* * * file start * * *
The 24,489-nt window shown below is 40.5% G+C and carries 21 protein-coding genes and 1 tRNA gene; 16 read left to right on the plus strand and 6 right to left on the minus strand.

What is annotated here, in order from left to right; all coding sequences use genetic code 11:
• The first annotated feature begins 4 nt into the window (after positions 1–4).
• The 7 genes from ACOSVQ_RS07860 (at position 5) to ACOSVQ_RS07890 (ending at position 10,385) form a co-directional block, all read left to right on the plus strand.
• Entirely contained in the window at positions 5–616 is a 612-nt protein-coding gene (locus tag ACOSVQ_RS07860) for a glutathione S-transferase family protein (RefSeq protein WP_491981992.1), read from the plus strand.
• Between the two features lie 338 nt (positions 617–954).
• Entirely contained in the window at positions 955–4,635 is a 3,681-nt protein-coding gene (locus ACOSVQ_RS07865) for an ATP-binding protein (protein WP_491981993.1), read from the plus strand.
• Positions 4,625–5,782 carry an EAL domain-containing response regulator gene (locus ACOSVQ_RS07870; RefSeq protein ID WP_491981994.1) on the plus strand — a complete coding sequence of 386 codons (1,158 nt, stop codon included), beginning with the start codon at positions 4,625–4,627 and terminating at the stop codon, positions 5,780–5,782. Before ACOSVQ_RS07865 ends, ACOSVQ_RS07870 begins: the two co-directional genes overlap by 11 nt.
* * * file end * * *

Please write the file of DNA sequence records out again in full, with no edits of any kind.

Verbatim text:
The 24,489-nt window shown below is 40.5% G+C and carries 21 protein-coding genes and 1 tRNA gene; 16 read left to right on the plus strand and 6 right to left on the minus strand.

What is annotated here, in order from left to right; all coding sequences use genetic code 11:
• The first annotated feature begins 4 nt into the window (after positions 1–4).
• The 7 genes from ACOSVQ_RS07860 (at position 5) to ACOSVQ_RS07890 (ending at position 10,385) form a co-directional block, all read left to right on the plus strand.
• Entirely contained in the window at positions 5–616 is a 612-nt protein-coding gene (locus tag ACOSVQ_RS07860) for a glutathione S-transferase family protein (RefSeq protein WP_491981992.1), read from the plus strand.
• Between the two features lie 338 nt (positions 617–954).
• Entirely contained in the window at positions 955–4,635 is a 3,681-nt protein-coding gene (locus ACOSVQ_RS07865) for an ATP-binding protein (protein WP_491981993.1), read from the plus strand.
• Positions 4,625–5,782 carry an EAL domain-containing response regulator gene (locus ACOSVQ_RS07870; RefSeq protein ID WP_491981994.1) on the plus strand — a complete coding sequence of 386 codons (1,158 nt, stop codon included), beginning with the start codon at positions 4,625–4,627 and terminating at the stop codon, positions 5,780–5,782. Before ACOSVQ_RS07865 ends, ACOSVQ_RS07870 begins: the two co-directional genes overlap by 11 nt.